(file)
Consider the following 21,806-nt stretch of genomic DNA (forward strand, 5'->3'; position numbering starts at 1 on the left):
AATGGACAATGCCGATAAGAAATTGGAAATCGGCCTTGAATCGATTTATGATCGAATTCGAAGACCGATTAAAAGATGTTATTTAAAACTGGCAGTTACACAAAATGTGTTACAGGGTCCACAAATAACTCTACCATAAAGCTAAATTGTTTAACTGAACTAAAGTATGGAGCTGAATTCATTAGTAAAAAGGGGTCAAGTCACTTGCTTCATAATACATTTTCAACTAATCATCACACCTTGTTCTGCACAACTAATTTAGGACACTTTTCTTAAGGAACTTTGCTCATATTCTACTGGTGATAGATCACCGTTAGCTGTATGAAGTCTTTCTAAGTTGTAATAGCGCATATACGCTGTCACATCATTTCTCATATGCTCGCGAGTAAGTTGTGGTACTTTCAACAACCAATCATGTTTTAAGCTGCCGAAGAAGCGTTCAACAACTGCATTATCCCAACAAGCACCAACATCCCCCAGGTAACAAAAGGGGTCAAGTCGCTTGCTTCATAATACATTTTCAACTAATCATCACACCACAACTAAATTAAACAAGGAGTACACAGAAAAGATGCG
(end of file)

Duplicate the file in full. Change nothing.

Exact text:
Consider the following 21,806-nt stretch of genomic DNA (forward strand, 5'->3'; position numbering starts at 1 on the left):
AATGGACAATGCCGATAAGAAATTGGAAATCGGCCTTGAATCGATTTATGATCGAATTCGAAGACCGATTAAAAGATGTTATTTAAAACTGGCAGTTACACAAAATGTGTTACAGGGTCCACAAATAACTCTACCATAAAGCTAAATTGTTTAACTGAACTAAAGTATGGAGCTGAATTCATTAGTAAAAAGGGGTCAAGTCACTTGCTTCATAATACATTTTCAACTAATCATCACACCTTGTTCTGCACAACTAATTTAGGACACTTTTCTTAAGGAACTTTGCTCATATTCTACTGGTGATAGATCACCGTTAGCTGTATGAAGTCTTTCTAAGTTGTAATAGCGCATATACGCTGTCACATCATTTCTCATATGCTCGCGAGTAAGTTGTGGTACTTTCAACAACCAATCATGTTTTAAGCTGCCGAAGAAGCGTTCAACAACTGCATTATCCCAACAAGCACCAACATCCCCCAGGTAACAAAAGGGGTCAAGTCGCTTGCTTCATAATACATTTTCAACTAATCATCACACCACAACTAAATTAAACAAGGAGTACACAGAAAAGATGCG